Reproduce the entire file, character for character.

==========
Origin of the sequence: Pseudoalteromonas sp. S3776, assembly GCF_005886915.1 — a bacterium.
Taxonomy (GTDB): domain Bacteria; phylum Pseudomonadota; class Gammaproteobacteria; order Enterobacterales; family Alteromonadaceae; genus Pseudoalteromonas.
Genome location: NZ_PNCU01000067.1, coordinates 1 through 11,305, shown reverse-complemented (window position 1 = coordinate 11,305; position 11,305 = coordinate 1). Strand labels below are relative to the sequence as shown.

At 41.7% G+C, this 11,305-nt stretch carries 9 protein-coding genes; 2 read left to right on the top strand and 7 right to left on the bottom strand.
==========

Origin of the sequence: Pseudoalteromonas sp. S3776, assembly GCF_005886915.1 — a bacterium.
Taxonomy (GTDB): domain Bacteria; phylum Pseudomonadota; class Gammaproteobacteria; order Enterobacterales; family Alteromonadaceae; genus Pseudoalteromonas.
Genome location: NZ_PNCU01000067.1, coordinates 1 through 11,305, shown reverse-complemented (window position 1 = coordinate 11,305; position 11,305 = coordinate 1). Strand labels below are relative to the sequence as shown.

At 41.7% G+C, this 11,305-nt stretch carries 9 protein-coding genes; 2 read left to right on the top strand and 7 right to left on the bottom strand.